League's Team of the Century
Team of the Century
Notes on the Team of the Century
It was the legendary Ray Stehr who tagged Clive Churchill the Little Master, while the original Master, Dally Messenger, said simply: Churchill is the Greatest. Just 76kg and 168cm tall, Churchill, with his courage and will to win, towered over the game through the forties and fifties.
He revolutionised the fullback position and was as fierce in defence as he was brilliant in attack. Clive would later turn his hand to coaching and guide Souths to four more Premierships (67, 68, 70 and 71).
Clubs: Eastern Suburbs 194246; Warrington 194562; Blackpool Borough
Brian Bevan is the only member of the side not to represent Australia. He played just seven games for Easts before heading to England ironically his only points in Australia came from a goal.
In the UK a legend was born as Bevan set a still unbeaten world record for the most tries scored in a career, 796 in 688 first class appearances; he topped the English try-scoring lists five times and seven times scored more than 50 tries in a season as he and fellow Australian Harry Bath inspired Warrington to trophy-winning feats in the 1940s-50s.
Clubs: North Sydney 195870; Manly 197173
Ken Irvine was the fastest player of his age. His tally of 212 premiership tries is almost 50 tries more than second-best and his final count of 33 tries in 31 Test matches is another record that is likely to stand the test of time.
Irvine played for 13 seasons with the North Sydney club and scored 171 tries from 176 games before heading to Manly in search of a Premiership. He would finish with two and through it all remained one of Leagues most popular figures.
Club: St George 195967
Puff The Magic Dragon scored 219 tries in 223 first-class games. He remains Australias youngest captain against Great Britain (23 years, 28 days, in the first Test of 1962), was a three-time Kangaroo, and a member of eight premiership-winning sides with St George. He retired aged just 28, due to a broken leg, after captaining Australia on the 1967-68 Kangaroo tour.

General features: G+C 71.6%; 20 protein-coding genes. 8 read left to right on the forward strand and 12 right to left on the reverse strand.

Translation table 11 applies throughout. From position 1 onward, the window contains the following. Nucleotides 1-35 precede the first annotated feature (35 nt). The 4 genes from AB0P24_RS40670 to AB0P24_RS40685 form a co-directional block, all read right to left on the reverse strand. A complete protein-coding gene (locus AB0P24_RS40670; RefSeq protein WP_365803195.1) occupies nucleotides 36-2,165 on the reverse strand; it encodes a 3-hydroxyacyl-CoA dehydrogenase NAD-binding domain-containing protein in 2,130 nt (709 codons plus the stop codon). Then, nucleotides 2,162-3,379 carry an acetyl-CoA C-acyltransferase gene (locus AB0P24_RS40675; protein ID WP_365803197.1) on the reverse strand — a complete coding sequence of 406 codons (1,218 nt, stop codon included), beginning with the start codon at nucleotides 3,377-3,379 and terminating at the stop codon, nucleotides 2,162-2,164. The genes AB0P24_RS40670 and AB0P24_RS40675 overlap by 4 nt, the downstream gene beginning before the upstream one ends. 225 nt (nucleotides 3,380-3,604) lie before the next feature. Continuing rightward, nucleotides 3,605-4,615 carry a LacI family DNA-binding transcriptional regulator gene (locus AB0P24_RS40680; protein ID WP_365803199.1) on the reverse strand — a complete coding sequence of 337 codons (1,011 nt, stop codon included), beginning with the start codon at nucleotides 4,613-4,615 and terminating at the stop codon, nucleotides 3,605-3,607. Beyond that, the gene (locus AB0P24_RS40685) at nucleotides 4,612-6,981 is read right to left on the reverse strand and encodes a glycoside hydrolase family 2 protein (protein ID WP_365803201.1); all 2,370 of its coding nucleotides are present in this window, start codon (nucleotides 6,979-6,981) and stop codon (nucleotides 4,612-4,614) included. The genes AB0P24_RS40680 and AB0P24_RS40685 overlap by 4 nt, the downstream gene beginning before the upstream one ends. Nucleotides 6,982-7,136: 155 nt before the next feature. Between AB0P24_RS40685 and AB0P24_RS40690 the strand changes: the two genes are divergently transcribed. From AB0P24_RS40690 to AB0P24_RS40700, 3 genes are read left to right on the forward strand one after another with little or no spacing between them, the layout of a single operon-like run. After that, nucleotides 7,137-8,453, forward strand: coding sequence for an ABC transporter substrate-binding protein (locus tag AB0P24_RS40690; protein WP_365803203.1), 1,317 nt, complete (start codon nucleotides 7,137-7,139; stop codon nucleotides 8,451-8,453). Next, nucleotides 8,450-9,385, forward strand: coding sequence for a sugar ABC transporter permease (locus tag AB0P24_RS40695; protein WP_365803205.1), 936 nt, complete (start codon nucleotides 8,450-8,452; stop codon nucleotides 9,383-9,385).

Clubs: Souths Brisbane 197985; St Helens 198485; Canberra 198694
A State of Origin pioneer, Mal Meninga is the only player to have toured four times with the Kangaroos and the only player to make two tours as captain. His endless list of achievements is testimony to the strength and perseverance displayed over a magnificent 16-year career.
As well as overcoming anyone who dared stand between him and the try-line, the giant centre had to overcome the pain and frustration of four broken arms on the way to spearheading Canberra to its first Premiership and a place as one of the finest attacking teams of the modern era.
Clubs: Brisbane Valleys 197883; Wakefield Trinity 198384; Wynnum-Manly
198487; Brisbane Broncos 198890; Gold Coast 199192
Lewis embodied State of Origin football. A young lock forward in the inaugural Origin game in 1980, he made 30 appearances as five-eighth and captain between 1981 and 1991, winning eight man-of-the match awards. No one could control a big match like The King.
Lewis made his Test debut in 1981 and was unchallenged as Australian captain from 1984 to 1989. He also dominated Brisbane club football in the 80s, with Valleys and then Wynnum-Manly before being the Brisbane Broncos first captain then finishing his career on the Gold Coast.
Clubs: Newcastle 19932007; Warrington 2005